Use this URL to cite or link to this record in EThOS:
Title: 'Otherness' in Contemporary Japanese Cinema: Nationalism, Multiculturalism and the Problem of Japaneseness
Author: Ko, Mika
ISNI:       0000 0000 8399 1591
Awarding Body: University of Ulster
Current Institution: Ulster University
Date of Award: 2007
Availability of Full Text:
Access from EThOS:
Films are shaped by the social and historical constellations within which, and for which, they are made. This thesis analyses the narrative and visual style of films of contemporary Japanese cinema (made from the late 1980s omvard) in relation to their social and historical context of production and reception. In particular, the thesis is concerned with the representation of minority groups in contemporary Japanese cinema and the relationship ofthis to more general trends in contemporary Japanese nationalism and multiculturalism. Although there have been studies ofthe relationship between Japanese films and Japanese nationalism in the 1930s. and 1940s, this issue has been relatively neglected in writing on contemporary Japanese cinema. However, given the changes in both Japanese society and Japanese cinema over the last twenty-five years, this is an issue that undoubtedly merits sustained critical attention.Just as the trend towards multiculturalism within Japan more generally may be seen to be multi-faceted, so the turn towards the representation of minorities within Japanese cinema cannot be regarded as straightforwardly 'progressive' but must be subject to critical examination. The purpose ofthis thesis, therefore, is to consider the ways in which 'millticultural' sentiments have emerged in contemporary Japanese cinema. In this respect, Japanese films may be seen not simply to have 'reflected' more general trends within Japanese society but to have played an active role in constructing and communicating different versions ofmulticulturalism. Accordingly, the thesis is particularly concerned with how representations of 'otherness' in contemporary Japanese cinema may be identified as reinforcing or subverting dominant discourses of 'Japaneseness'.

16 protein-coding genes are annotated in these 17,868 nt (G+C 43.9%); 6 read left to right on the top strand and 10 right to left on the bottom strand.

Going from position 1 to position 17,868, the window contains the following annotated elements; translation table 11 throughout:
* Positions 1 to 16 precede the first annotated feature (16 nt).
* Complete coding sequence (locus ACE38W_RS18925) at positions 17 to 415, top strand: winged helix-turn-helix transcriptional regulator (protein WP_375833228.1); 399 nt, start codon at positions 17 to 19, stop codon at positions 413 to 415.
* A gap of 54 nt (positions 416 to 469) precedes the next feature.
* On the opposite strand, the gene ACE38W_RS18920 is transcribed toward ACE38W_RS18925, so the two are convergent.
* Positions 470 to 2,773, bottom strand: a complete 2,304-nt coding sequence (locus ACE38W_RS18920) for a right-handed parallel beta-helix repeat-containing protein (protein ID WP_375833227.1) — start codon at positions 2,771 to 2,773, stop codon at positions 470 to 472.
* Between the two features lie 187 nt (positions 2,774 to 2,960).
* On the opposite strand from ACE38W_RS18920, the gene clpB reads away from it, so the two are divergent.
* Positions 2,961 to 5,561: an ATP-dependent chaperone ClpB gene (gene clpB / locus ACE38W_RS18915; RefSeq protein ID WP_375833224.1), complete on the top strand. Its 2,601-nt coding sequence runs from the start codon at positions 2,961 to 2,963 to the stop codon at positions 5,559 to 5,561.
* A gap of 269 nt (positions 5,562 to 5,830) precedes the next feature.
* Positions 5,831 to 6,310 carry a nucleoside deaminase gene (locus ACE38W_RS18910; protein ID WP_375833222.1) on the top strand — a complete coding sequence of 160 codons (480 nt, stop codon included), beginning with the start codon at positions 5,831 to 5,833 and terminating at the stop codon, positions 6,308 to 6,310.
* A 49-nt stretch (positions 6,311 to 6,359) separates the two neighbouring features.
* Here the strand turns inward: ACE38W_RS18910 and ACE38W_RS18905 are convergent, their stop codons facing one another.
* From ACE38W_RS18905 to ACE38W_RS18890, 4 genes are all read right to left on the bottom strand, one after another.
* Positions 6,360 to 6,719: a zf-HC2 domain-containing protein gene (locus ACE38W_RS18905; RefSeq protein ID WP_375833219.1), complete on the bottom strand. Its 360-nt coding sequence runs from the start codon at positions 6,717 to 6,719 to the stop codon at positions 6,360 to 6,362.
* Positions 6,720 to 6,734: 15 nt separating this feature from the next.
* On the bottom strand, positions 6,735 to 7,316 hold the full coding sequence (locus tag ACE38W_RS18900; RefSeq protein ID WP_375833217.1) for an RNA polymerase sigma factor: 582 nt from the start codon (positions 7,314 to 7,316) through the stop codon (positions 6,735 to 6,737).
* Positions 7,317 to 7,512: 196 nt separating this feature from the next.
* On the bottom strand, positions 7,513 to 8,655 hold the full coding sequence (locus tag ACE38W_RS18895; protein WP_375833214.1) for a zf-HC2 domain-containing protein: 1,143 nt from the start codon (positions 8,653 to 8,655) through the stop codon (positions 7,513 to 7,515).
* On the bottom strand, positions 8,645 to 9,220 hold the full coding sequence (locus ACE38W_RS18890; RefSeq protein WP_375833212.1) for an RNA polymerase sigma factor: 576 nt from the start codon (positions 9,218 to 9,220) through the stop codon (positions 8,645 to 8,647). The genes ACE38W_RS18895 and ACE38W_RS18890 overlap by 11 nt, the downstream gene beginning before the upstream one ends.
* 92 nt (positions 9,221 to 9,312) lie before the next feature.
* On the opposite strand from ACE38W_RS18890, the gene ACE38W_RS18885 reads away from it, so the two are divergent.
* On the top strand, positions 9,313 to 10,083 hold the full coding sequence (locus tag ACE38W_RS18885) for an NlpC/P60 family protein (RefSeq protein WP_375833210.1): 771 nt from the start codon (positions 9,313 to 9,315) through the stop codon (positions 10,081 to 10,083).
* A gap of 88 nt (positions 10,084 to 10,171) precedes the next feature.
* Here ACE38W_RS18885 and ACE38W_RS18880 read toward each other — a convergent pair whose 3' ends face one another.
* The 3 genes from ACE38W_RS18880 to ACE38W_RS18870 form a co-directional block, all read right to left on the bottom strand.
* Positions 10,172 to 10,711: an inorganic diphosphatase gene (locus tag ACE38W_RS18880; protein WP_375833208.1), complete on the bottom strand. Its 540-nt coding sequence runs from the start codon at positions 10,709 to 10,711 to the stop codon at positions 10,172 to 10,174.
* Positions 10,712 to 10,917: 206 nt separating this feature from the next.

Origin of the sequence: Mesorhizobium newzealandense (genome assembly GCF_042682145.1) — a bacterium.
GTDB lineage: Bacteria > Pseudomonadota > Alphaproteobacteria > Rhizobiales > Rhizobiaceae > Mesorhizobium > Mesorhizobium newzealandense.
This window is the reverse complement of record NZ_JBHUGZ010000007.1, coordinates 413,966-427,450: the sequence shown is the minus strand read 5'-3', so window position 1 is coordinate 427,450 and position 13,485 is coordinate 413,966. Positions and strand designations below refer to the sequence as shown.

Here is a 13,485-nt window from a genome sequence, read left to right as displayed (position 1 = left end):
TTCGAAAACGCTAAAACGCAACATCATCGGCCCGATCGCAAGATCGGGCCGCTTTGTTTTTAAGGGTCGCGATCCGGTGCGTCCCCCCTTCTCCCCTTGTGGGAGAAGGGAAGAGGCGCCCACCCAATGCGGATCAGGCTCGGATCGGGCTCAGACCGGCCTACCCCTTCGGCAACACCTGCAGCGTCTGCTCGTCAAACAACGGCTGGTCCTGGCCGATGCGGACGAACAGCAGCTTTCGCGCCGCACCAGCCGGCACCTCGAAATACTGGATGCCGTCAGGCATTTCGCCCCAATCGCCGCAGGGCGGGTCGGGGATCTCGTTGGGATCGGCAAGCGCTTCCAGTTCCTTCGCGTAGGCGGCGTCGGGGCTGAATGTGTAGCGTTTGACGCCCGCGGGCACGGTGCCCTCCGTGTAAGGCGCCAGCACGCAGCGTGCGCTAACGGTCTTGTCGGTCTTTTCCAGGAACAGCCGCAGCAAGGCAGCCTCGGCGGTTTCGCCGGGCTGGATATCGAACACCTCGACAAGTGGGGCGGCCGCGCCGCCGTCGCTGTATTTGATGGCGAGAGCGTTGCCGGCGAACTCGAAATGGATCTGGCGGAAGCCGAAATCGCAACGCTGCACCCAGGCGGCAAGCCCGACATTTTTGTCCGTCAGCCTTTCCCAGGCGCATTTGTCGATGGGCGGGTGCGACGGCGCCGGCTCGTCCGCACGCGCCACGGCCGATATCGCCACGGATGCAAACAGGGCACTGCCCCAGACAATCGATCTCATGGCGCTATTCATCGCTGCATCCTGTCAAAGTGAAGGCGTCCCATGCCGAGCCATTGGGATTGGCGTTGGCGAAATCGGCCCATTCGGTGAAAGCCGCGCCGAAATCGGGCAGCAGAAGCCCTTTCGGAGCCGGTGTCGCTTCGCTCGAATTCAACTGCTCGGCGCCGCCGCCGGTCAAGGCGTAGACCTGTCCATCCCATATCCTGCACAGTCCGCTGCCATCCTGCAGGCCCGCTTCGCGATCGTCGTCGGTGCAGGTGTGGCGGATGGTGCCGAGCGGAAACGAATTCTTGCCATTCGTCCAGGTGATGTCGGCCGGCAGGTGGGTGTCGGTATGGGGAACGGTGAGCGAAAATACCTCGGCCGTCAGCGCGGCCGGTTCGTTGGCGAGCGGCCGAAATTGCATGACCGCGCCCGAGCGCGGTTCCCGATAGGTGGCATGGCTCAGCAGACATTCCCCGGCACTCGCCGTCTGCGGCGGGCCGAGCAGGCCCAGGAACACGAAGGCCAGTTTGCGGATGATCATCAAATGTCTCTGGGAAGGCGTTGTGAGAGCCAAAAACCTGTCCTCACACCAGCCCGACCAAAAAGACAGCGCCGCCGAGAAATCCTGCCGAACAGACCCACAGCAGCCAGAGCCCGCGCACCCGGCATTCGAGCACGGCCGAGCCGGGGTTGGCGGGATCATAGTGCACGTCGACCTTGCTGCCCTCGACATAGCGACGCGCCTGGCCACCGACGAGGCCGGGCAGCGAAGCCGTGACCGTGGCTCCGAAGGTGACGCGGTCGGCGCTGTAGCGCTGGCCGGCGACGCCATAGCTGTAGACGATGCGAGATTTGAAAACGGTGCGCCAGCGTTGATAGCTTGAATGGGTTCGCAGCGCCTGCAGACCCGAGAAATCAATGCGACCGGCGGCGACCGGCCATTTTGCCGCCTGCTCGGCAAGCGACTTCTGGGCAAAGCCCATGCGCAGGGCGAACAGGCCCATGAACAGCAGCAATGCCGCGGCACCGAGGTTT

Supervisor: Not available Sponsor: Not available
Qualification Name: Thesis (Ph.D.) Qualification Level: Doctoral
EThOS ID:  DOI: Not available